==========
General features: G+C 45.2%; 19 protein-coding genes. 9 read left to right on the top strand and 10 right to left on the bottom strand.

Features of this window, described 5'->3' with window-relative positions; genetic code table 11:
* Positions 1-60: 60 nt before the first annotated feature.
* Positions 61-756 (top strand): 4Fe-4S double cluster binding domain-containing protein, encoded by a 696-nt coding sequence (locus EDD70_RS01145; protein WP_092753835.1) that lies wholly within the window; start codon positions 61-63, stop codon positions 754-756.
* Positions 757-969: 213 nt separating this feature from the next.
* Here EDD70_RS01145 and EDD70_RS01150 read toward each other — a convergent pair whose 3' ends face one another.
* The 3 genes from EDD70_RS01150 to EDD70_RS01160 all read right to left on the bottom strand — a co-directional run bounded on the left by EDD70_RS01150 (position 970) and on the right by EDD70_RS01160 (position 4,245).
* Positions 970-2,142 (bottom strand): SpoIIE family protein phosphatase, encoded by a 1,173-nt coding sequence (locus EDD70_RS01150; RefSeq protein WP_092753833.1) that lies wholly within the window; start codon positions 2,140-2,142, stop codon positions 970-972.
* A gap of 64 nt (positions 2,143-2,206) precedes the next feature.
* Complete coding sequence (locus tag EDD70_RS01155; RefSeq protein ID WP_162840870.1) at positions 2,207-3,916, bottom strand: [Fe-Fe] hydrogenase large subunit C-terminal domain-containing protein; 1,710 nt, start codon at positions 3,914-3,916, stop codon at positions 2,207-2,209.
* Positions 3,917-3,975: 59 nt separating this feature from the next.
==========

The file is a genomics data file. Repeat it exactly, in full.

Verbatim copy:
General features: G+C 45.2%; 19 protein-coding genes. 9 read left to right on the top strand and 10 right to left on the bottom strand.

Features of this window, described 5'->3' with window-relative positions; genetic code table 11:
* Positions 1-60: 60 nt before the first annotated feature.
* Positions 61-756 (top strand): 4Fe-4S double cluster binding domain-containing protein, encoded by a 696-nt coding sequence (locus EDD70_RS01145; protein WP_092753835.1) that lies wholly within the window; start codon positions 61-63, stop codon positions 754-756.
* Positions 757-969: 213 nt separating this feature from the next.
* Here EDD70_RS01145 and EDD70_RS01150 read toward each other — a convergent pair whose 3' ends face one another.
* The 3 genes from EDD70_RS01150 to EDD70_RS01160 all read right to left on the bottom strand — a co-directional run bounded on the left by EDD70_RS01150 (position 970) and on the right by EDD70_RS01160 (position 4,245).
* Positions 970-2,142 (bottom strand): SpoIIE family protein phosphatase, encoded by a 1,173-nt coding sequence (locus EDD70_RS01150; RefSeq protein WP_092753833.1) that lies wholly within the window; start codon positions 2,140-2,142, stop codon positions 970-972.
* A gap of 64 nt (positions 2,143-2,206) precedes the next feature.
* Complete coding sequence (locus tag EDD70_RS01155; RefSeq protein ID WP_162840870.1) at positions 2,207-3,916, bottom strand: [Fe-Fe] hydrogenase large subunit C-terminal domain-containing protein; 1,710 nt, start codon at positions 3,914-3,916, stop codon at positions 2,207-2,209.
* Positions 3,917-3,975: 59 nt separating this feature from the next.